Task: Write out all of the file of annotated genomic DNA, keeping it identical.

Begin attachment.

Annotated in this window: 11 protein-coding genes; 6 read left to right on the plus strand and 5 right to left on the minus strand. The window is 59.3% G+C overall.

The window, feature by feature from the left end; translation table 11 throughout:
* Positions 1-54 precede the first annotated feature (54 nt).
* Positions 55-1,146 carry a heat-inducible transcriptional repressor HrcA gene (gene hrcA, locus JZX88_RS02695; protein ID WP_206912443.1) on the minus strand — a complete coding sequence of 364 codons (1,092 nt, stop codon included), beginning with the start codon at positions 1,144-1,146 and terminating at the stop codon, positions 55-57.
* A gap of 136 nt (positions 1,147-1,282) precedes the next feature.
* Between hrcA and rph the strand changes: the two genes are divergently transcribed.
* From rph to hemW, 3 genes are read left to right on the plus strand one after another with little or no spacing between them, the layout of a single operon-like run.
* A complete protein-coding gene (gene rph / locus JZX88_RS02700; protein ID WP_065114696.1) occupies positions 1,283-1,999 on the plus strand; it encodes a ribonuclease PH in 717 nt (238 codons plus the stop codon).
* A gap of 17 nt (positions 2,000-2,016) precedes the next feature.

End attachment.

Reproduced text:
Annotated in this window: 11 protein-coding genes; 6 read left to right on the plus strand and 5 right to left on the minus strand. The window is 59.3% G+C overall.

The window, feature by feature from the left end; translation table 11 throughout:
* Positions 1-54 precede the first annotated feature (54 nt).
* Positions 55-1,146 carry a heat-inducible transcriptional repressor HrcA gene (gene hrcA, locus JZX88_RS02695; protein ID WP_206912443.1) on the minus strand — a complete coding sequence of 364 codons (1,092 nt, stop codon included), beginning with the start codon at positions 1,144-1,146 and terminating at the stop codon, positions 55-57.
* A gap of 136 nt (positions 1,147-1,282) precedes the next feature.
* Between hrcA and rph the strand changes: the two genes are divergently transcribed.
* From rph to hemW, 3 genes are read left to right on the plus strand one after another with little or no spacing between them, the layout of a single operon-like run.
* A complete protein-coding gene (gene rph / locus JZX88_RS02700; protein ID WP_065114696.1) occupies positions 1,283-1,999 on the plus strand; it encodes a ribonuclease PH in 717 nt (238 codons plus the stop codon).
* A gap of 17 nt (positions 2,000-2,016) precedes the next feature.